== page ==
I'm reading this talking about the differences between two fire-and-forget message (for example, under UDP) and a request-response communication (for example, under TCP). I came across this:
The responder has an address, and the requestor uses it to address the request. The requestor need not in general have an address. We see this all the time in NAT'd HTTP environments.
The above is an answer to why two fire-and-forget messages, one sent from client and other sent from server, cannot simulate communication over a protocol intended for request-response.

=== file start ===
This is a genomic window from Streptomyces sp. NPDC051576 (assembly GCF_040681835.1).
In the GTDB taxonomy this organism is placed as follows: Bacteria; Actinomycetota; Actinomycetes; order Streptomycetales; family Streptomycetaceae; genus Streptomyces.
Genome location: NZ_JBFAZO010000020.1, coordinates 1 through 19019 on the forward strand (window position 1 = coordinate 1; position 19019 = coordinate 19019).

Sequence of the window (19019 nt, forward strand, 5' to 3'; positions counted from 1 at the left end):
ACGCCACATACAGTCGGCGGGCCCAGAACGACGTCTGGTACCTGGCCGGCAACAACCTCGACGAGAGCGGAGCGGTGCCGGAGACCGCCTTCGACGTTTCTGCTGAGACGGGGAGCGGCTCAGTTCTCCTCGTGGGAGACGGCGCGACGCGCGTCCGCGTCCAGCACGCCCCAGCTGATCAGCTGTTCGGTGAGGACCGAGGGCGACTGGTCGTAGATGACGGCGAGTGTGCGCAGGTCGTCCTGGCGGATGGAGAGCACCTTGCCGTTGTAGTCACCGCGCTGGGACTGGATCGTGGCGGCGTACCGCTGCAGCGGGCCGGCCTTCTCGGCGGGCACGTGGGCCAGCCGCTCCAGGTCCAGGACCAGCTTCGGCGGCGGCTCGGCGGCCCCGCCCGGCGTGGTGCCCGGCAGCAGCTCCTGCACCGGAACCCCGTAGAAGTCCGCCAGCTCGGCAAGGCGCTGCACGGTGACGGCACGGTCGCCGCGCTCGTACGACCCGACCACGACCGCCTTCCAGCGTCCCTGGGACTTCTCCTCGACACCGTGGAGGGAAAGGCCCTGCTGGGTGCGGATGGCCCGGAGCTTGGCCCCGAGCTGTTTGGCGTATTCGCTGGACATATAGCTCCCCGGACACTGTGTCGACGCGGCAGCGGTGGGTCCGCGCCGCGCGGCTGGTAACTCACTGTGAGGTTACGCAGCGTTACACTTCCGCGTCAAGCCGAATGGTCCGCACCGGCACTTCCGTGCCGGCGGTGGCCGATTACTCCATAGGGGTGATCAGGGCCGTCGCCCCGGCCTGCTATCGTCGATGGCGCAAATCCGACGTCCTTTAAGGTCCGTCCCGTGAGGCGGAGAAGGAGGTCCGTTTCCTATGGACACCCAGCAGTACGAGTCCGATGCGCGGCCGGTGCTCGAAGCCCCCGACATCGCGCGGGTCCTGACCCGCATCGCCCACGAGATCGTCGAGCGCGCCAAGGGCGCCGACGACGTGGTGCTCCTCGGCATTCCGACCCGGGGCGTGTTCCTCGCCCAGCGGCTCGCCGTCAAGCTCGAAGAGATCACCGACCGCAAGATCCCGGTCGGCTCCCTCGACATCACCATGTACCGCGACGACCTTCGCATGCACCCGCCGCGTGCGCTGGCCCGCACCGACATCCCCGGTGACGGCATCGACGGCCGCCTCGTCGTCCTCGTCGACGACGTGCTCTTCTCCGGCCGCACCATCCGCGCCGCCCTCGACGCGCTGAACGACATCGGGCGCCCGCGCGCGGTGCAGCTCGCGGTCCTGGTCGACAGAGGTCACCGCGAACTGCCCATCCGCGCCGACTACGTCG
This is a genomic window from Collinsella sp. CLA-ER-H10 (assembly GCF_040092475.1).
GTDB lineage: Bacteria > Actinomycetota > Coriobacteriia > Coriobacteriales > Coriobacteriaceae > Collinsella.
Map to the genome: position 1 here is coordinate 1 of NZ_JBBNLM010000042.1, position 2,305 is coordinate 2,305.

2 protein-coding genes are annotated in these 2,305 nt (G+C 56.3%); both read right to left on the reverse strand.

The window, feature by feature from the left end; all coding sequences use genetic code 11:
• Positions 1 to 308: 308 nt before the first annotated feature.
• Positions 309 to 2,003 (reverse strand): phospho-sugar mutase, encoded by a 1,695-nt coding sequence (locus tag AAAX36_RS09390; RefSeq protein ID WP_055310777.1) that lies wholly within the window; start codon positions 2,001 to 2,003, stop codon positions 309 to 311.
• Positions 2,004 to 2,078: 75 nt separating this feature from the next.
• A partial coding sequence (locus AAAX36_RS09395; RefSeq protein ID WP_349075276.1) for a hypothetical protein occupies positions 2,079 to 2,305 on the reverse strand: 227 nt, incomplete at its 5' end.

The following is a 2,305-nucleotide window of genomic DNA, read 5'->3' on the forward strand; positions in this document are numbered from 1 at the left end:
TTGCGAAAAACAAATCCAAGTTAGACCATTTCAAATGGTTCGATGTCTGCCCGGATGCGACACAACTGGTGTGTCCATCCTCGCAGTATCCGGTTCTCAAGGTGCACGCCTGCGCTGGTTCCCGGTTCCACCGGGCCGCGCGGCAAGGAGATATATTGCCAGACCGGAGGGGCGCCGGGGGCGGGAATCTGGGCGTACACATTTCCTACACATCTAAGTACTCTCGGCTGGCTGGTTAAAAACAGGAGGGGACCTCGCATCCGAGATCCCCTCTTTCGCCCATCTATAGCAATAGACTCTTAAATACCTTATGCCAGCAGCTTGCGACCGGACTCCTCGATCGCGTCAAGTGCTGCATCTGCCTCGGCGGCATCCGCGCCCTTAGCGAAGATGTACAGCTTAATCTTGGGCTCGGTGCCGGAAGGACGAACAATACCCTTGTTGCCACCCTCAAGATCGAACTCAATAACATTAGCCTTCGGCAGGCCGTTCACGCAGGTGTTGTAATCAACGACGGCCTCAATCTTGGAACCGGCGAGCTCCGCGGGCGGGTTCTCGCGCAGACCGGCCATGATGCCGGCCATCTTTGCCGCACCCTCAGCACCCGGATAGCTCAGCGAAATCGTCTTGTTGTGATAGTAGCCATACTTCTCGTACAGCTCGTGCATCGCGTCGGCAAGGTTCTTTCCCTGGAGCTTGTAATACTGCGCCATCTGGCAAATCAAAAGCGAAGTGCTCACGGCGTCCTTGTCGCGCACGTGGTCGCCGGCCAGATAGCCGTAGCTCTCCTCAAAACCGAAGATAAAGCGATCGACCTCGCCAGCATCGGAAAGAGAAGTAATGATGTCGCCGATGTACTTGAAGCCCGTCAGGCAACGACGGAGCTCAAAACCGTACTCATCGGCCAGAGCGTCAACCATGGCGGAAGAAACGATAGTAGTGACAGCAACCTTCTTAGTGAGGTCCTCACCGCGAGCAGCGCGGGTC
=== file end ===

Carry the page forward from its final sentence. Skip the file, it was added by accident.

How could the responder actually respond if it doesn't know which address to send the response to (as the requestor doesn't need to provide an address)?